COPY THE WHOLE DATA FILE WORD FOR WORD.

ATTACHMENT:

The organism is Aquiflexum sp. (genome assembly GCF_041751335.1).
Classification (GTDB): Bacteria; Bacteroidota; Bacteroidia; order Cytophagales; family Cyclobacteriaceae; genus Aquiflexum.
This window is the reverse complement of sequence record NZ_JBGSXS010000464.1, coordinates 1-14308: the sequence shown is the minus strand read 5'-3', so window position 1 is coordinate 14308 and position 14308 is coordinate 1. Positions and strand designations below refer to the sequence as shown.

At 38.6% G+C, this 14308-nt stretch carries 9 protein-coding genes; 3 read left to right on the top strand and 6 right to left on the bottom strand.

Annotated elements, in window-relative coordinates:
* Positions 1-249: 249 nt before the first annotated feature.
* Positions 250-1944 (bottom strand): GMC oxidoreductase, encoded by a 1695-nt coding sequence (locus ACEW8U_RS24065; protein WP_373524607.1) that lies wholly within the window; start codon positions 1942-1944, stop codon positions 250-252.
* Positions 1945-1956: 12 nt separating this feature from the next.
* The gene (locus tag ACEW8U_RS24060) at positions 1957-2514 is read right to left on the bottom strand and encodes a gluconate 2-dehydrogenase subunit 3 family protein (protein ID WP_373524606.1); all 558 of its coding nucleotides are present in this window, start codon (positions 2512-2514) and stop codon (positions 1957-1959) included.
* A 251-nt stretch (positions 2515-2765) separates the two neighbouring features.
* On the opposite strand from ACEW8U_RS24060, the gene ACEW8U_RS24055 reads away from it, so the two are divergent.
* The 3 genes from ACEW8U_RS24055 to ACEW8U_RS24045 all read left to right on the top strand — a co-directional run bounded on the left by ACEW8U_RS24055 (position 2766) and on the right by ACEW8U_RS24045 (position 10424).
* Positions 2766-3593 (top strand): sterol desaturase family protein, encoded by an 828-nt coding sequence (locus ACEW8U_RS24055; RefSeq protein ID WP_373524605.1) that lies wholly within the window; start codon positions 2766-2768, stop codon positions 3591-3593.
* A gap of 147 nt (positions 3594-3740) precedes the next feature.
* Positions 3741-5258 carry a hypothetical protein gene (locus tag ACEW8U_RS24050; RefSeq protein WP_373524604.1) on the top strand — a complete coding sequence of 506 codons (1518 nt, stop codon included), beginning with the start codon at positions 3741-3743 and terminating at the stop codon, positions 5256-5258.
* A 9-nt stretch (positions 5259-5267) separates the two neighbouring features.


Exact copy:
The organism is Aquiflexum sp. (genome assembly GCF_041751335.1).
Classification (GTDB): Bacteria; Bacteroidota; Bacteroidia; order Cytophagales; family Cyclobacteriaceae; genus Aquiflexum.
This window is the reverse complement of sequence record NZ_JBGSXS010000464.1, coordinates 1-14308: the sequence shown is the minus strand read 5'-3', so window position 1 is coordinate 14308 and position 14308 is coordinate 1. Positions and strand designations below refer to the sequence as shown.

At 38.6% G+C, this 14308-nt stretch carries 9 protein-coding genes; 3 read left to right on the top strand and 6 right to left on the bottom strand.

Annotated elements, in window-relative coordinates:
* Positions 1-249: 249 nt before the first annotated feature.
* Positions 250-1944 (bottom strand): GMC oxidoreductase, encoded by a 1695-nt coding sequence (locus ACEW8U_RS24065; protein WP_373524607.1) that lies wholly within the window; start codon positions 1942-1944, stop codon positions 250-252.
* Positions 1945-1956: 12 nt separating this feature from the next.
* The gene (locus tag ACEW8U_RS24060) at positions 1957-2514 is read right to left on the bottom strand and encodes a gluconate 2-dehydrogenase subunit 3 family protein (protein ID WP_373524606.1); all 558 of its coding nucleotides are present in this window, start codon (positions 2512-2514) and stop codon (positions 1957-1959) included.
* A 251-nt stretch (positions 2515-2765) separates the two neighbouring features.
* On the opposite strand from ACEW8U_RS24060, the gene ACEW8U_RS24055 reads away from it, so the two are divergent.
* The 3 genes from ACEW8U_RS24055 to ACEW8U_RS24045 all read left to right on the top strand — a co-directional run bounded on the left by ACEW8U_RS24055 (position 2766) and on the right by ACEW8U_RS24045 (position 10424).
* Positions 2766-3593 (top strand): sterol desaturase family protein, encoded by an 828-nt coding sequence (locus ACEW8U_RS24055; RefSeq protein ID WP_373524605.1) that lies wholly within the window; start codon positions 2766-2768, stop codon positions 3591-3593.
* A gap of 147 nt (positions 3594-3740) precedes the next feature.
* Positions 3741-5258 carry a hypothetical protein gene (locus tag ACEW8U_RS24050; RefSeq protein WP_373524604.1) on the top strand — a complete coding sequence of 506 codons (1518 nt, stop codon included), beginning with the start codon at positions 3741-3743 and terminating at the stop codon, positions 5256-5258.
* A 9-nt stretch (positions 5259-5267) separates the two neighbouring features.